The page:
Let me give you some examples:

 

Prevention made the point that one major problem with

multivitamins is that they often contain nutrients “in

isolation”. For example, they quote Dr. Neuhouser as

saying “The vitamin C in a multivitamin is likely just

not as effective as the vitamin C in a citrus fruit,

where it is surrounded by fiber and flavonoids and

carotenoids.”

 

I agree with this assessment – although the interaction

of vitamin C with flavonoids and carotenoids is much

stronger than its interaction with fiber.

 

In Vitalizer the vitamin C is surrounded by flavonoids

and carotenoids – and if you add Cinch you’ll get fiber

as well.

 

Prevention recommended omega-3 fatty acids. Vitalizer

contains the 500 mg of omega-3 fatty acids that the NIH

recommends for healthy adults. If you have health challenges

you can get more omega-3 fatty acids from Shaklee’s

OmegaGuard.

 

Prevention recommended 1,000-1,200 mg of calcium from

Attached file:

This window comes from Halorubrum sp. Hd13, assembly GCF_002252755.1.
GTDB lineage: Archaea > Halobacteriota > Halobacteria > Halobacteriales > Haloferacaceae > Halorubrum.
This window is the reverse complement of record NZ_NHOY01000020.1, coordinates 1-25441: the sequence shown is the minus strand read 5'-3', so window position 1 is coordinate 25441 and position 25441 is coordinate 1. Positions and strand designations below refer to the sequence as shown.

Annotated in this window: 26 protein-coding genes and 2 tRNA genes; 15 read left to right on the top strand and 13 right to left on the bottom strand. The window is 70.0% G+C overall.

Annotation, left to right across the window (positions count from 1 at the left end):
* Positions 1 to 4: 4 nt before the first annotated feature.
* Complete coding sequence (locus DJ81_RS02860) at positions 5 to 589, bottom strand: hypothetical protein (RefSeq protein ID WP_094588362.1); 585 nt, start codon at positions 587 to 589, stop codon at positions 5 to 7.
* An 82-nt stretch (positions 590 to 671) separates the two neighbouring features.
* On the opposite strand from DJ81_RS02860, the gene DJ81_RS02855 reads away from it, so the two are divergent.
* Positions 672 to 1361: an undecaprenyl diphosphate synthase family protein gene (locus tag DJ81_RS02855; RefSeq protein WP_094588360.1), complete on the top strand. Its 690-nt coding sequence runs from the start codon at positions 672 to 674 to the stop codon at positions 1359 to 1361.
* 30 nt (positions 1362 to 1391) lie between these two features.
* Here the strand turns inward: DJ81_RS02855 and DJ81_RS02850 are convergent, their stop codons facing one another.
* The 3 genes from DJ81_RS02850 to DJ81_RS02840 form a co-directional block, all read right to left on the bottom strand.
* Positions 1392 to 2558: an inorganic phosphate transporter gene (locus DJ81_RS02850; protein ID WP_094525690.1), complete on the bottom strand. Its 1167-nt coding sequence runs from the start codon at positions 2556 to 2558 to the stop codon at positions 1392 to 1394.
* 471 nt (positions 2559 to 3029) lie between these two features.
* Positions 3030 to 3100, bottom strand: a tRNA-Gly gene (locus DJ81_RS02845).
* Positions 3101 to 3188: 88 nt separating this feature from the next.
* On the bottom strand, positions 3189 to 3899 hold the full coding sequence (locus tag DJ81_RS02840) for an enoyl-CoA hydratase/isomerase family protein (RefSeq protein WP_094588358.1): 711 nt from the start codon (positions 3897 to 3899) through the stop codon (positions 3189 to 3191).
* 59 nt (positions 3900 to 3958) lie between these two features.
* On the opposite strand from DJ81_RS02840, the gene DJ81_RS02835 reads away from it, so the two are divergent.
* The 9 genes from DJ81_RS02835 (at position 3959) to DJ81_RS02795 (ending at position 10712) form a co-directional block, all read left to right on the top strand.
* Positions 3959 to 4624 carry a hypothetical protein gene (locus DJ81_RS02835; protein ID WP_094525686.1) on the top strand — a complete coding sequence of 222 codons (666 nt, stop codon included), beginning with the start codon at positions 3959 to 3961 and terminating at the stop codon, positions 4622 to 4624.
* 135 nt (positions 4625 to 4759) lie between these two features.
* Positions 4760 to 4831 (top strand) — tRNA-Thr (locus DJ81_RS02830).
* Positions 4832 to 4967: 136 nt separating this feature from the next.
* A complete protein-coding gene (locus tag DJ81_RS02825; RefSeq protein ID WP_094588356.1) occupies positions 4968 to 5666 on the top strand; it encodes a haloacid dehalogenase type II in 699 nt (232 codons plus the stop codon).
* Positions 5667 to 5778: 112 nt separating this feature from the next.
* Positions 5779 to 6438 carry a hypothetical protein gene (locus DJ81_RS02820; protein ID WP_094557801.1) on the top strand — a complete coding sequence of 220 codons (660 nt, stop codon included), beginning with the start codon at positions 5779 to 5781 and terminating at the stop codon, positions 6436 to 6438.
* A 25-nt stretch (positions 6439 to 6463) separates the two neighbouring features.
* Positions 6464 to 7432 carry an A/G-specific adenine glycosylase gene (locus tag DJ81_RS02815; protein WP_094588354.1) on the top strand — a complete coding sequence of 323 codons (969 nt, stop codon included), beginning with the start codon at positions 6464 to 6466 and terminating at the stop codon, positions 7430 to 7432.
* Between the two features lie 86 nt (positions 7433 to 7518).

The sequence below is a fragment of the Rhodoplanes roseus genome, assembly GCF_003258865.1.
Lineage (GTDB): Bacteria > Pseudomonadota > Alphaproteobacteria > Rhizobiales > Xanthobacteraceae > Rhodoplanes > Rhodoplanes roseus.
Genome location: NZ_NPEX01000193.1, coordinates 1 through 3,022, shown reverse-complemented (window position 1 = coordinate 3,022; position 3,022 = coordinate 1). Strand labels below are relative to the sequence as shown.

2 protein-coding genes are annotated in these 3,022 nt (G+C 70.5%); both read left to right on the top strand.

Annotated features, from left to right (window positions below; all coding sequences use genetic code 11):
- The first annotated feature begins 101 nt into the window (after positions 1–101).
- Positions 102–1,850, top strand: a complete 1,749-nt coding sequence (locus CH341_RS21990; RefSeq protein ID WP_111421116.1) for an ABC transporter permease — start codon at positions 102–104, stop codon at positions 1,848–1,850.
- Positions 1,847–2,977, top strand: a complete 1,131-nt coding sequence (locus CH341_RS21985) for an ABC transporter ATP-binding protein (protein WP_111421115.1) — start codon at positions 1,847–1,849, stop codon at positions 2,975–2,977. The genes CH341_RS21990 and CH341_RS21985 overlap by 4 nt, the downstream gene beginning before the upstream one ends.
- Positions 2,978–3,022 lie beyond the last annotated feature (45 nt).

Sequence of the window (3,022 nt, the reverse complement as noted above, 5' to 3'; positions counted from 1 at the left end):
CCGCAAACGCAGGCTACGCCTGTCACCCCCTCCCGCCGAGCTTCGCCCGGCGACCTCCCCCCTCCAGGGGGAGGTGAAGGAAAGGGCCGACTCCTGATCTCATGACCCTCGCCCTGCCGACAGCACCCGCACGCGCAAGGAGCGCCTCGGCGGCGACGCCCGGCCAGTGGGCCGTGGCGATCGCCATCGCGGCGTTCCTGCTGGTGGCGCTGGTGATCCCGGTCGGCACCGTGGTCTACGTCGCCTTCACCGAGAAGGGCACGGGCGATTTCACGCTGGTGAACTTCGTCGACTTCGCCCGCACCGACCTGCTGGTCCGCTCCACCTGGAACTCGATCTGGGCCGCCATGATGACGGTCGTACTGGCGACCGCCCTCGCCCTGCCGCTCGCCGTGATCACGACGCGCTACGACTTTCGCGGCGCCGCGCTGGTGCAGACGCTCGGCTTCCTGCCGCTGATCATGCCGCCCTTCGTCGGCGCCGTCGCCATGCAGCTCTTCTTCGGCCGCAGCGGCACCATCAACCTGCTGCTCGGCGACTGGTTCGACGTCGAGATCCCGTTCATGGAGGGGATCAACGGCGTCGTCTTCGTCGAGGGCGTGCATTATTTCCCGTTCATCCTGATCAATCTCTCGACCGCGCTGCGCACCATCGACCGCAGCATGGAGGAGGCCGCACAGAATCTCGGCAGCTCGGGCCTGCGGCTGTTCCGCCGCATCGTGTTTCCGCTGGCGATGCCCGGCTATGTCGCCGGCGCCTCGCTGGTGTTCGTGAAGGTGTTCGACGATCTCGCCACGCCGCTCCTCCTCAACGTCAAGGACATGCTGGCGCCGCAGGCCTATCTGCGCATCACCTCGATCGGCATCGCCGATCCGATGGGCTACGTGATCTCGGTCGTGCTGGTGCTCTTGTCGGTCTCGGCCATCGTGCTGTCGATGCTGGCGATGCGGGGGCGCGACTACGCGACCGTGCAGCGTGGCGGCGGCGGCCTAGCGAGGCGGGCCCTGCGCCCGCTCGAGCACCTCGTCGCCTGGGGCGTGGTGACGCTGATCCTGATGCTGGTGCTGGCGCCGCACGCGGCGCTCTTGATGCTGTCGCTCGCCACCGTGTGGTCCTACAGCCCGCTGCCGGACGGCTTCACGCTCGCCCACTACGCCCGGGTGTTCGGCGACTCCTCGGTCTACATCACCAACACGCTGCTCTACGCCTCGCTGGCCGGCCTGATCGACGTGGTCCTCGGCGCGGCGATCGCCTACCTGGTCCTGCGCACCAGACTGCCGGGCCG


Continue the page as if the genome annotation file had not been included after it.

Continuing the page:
food and supplements. The Vita-Lea in Vitalizer

contains 450 mg of calcium. When you add that to the

500-600 mg of calcium that most Americans get from

their diet you are right on target.

 

I personally think that the Prevention recommendation

is a bit low for post-menopausal women and men over 50,

but Shaklee has calcium supplements that you can use to

increase calcium intake to the 1,500-2,000 mg that some

experts recommend.

 

Prevention recommended 800-1,000 IU of vitamin D. I

personally think that is a bit low, but Vitalizer alone

provides 1,000-1,200 IU of vitamin D3 (depending on

which Vitalizer you use) and you can increase your